Monday, June 1, 2015

150-years-ago, Robert E. Lee - Standing in the Gap

Gen. Robert E. Lee continued
"Standing in the Gap" after the
war in defense of his beloved
Southland by educating the next
generation of Southern leaders.
    General Robert E. Lee "Stood in the Gap" between the invaders and his beloved Southland many times during the War For Southern Independence. But when he could not stand with his sword anymore, after Appomattox, he continued standing in the gap the best way he knew how--educating the next generation of Southern leaders at Washington College in Lexington, Virginia.
    He received lucrative offers after the end of the war. In defeat, he stood taller than the vindictive, hateful, victors ever did. Once, before he accepted the college presidency, he was offered $50,000 to accept a position at a questionable company. He was told, "You have to do nothing. All we want is the use of your name."
     General Lee raised himself from behind his desk and responded, "Sirs, my name is the heritage of my parents. It is all I have, and it is not for sale."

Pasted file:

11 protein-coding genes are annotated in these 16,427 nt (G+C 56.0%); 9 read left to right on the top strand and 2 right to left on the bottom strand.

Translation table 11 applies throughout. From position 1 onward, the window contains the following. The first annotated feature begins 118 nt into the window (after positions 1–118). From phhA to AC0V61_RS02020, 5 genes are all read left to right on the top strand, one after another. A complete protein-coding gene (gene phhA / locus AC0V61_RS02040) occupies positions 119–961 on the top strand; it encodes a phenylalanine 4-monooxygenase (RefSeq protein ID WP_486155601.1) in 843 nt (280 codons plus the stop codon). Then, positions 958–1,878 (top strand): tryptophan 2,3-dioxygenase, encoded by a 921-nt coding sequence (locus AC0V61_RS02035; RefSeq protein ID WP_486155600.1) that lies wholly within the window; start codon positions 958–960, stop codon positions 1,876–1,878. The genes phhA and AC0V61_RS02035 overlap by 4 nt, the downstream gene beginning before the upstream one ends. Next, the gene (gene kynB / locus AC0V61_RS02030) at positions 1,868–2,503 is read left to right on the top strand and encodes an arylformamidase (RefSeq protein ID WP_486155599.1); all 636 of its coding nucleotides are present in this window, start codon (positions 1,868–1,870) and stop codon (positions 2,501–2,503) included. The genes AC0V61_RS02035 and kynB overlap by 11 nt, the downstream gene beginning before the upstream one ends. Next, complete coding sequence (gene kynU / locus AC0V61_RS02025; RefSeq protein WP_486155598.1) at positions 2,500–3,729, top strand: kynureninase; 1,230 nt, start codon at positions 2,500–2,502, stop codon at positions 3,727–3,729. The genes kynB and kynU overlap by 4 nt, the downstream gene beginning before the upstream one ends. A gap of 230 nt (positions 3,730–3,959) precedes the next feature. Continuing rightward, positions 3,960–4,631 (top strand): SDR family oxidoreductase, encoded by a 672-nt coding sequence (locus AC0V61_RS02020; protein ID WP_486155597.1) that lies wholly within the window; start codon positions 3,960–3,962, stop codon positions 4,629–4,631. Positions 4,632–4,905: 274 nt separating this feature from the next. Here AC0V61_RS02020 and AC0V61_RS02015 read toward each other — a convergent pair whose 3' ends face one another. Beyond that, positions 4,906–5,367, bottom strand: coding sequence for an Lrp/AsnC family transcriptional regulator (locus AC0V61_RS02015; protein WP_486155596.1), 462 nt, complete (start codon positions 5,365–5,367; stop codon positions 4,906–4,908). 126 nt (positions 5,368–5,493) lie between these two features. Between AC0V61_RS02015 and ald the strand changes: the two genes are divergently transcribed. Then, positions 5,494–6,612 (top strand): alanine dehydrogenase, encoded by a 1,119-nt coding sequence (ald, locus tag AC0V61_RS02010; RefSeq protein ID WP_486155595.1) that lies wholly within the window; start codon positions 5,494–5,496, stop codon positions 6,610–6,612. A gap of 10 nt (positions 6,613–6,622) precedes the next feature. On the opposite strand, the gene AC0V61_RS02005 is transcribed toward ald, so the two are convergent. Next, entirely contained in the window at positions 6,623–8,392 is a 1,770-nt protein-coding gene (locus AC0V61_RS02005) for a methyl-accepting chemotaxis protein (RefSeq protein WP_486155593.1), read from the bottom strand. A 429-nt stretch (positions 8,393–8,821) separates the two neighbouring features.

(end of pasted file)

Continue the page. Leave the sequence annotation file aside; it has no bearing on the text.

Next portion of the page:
Lee lived modestly with his wife and family at Lexington, revived the college, and his main goal was to see that every student was a sincere Christian and an honorable gentleman.
     He wrote to Governor John Letcher of Virginia in August 1865, saying, "We must look to the rising generation for the restoration of the country." Lee also wrote after the war, "I have fought against the people of the North because I believed they were seeking to wrest from the South its dearest right. But I have never cherished toward them bitter or vindictive feelings, and I have never seen the day when I did not pray for them."
      Robert E. Lee set an example for the people of the South on how to deal with the Northern carpetbaggers and military occupiers of their land, and live with dignity during the humiliation and corruption imposed on them in those post-war years.

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